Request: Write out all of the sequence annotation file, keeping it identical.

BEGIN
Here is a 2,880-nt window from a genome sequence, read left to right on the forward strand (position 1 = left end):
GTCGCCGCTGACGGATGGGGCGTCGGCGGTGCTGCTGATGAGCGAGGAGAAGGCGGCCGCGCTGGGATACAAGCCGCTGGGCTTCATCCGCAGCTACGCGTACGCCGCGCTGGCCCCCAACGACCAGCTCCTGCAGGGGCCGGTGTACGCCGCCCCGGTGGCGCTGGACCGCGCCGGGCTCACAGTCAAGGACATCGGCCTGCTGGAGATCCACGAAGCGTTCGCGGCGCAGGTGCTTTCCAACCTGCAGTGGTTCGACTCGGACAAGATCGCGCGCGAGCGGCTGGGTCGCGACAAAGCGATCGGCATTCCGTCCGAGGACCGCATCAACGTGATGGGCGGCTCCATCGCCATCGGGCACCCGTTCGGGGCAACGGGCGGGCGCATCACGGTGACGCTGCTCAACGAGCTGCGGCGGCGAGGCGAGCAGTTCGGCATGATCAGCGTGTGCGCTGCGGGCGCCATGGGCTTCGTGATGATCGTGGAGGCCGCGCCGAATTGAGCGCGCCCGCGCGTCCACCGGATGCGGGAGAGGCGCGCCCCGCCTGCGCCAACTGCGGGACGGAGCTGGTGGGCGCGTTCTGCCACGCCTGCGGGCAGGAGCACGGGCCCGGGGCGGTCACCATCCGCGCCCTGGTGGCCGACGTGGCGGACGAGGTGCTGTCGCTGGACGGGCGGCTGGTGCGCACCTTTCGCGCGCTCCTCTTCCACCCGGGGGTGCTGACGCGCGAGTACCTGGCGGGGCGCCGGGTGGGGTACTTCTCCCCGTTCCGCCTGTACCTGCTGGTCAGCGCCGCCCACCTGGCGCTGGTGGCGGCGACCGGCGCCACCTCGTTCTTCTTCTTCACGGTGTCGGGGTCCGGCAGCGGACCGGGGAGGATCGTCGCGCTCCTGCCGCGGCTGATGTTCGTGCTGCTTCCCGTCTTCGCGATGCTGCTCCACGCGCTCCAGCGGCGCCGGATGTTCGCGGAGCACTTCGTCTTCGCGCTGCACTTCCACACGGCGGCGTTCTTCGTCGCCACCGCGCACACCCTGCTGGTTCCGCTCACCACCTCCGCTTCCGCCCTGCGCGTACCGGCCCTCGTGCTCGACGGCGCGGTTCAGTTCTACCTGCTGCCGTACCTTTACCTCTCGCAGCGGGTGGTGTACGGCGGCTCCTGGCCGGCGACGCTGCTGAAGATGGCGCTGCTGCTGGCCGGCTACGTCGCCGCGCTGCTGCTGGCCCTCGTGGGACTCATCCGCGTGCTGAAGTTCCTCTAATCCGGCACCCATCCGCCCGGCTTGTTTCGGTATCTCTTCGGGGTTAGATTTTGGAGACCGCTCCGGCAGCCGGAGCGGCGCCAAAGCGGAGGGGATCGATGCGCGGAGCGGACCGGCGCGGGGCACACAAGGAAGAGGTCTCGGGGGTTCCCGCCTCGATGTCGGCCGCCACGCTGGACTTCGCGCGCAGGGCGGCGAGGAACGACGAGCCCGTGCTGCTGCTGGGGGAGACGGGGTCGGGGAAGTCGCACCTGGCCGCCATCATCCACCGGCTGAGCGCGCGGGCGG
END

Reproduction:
Here is a 2,880-nt window from a genome sequence, read left to right on the forward strand (position 1 = left end):
GTCGCCGCTGACGGATGGGGCGTCGGCGGTGCTGCTGATGAGCGAGGAGAAGGCGGCCGCGCTGGGATACAAGCCGCTGGGCTTCATCCGCAGCTACGCGTACGCCGCGCTGGCCCCCAACGACCAGCTCCTGCAGGGGCCGGTGTACGCCGCCCCGGTGGCGCTGGACCGCGCCGGGCTCACAGTCAAGGACATCGGCCTGCTGGAGATCCACGAAGCGTTCGCGGCGCAGGTGCTTTCCAACCTGCAGTGGTTCGACTCGGACAAGATCGCGCGCGAGCGGCTGGGTCGCGACAAAGCGATCGGCATTCCGTCCGAGGACCGCATCAACGTGATGGGCGGCTCCATCGCCATCGGGCACCCGTTCGGGGCAACGGGCGGGCGCATCACGGTGACGCTGCTCAACGAGCTGCGGCGGCGAGGCGAGCAGTTCGGCATGATCAGCGTGTGCGCTGCGGGCGCCATGGGCTTCGTGATGATCGTGGAGGCCGCGCCGAATTGAGCGCGCCCGCGCGTCCACCGGATGCGGGAGAGGCGCGCCCCGCCTGCGCCAACTGCGGGACGGAGCTGGTGGGCGCGTTCTGCCACGCCTGCGGGCAGGAGCACGGGCCCGGGGCGGTCACCATCCGCGCCCTGGTGGCCGACGTGGCGGACGAGGTGCTGTCGCTGGACGGGCGGCTGGTGCGCACCTTTCGCGCGCTCCTCTTCCACCCGGGGGTGCTGACGCGCGAGTACCTGGCGGGGCGCCGGGTGGGGTACTTCTCCCCGTTCCGCCTGTACCTGCTGGTCAGCGCCGCCCACCTGGCGCTGGTGGCGGCGACCGGCGCCACCTCGTTCTTCTTCTTCACGGTGTCGGGGTCCGGCAGCGGACCGGGGAGGATCGTCGCGCTCCTGCCGCGGCTGATGTTCGTGCTGCTTCCCGTCTTCGCGATGCTGCTCCACGCGCTCCAGCGGCGCCGGATGTTCGCGGAGCACTTCGTCTTCGCGCTGCACTTCCACACGGCGGCGTTCTTCGTCGCCACCGCGCACACCCTGCTGGTTCCGCTCACCACCTCCGCTTCCGCCCTGCGCGTACCGGCCCTCGTGCTCGACGGCGCGGTTCAGTTCTACCTGCTGCCGTACCTTTACCTCTCGCAGCGGGTGGTGTACGGCGGCTCCTGGCCGGCGACGCTGCTGAAGATGGCGCTGCTGCTGGCCGGCTACGTCGCCGCGCTGCTGCTGGCCCTCGTGGGACTCATCCGCGTGCTGAAGTTCCTCTAATCCGGCACCCATCCGCCCGGCTTGTTTCGGTATCTCTTCGGGGTTAGATTTTGGAGACCGCTCCGGCAGCCGGAGCGGCGCCAAAGCGGAGGGGATCGATGCGCGGAGCGGACCGGCGCGGGGCACACAAGGAAGAGGTCTCGGGGGTTCCCGCCTCGATGTCGGCCGCCACGCTGGACTTCGCGCGCAGGGCGGCGAGGAACGACGAGCCCGTGCTGCTGCTGGGGGAGACGGGGTCGGGGAAGTCGCACCTGGCCGCCATCATCCACCGGCTGAGCGCGCGGGCGG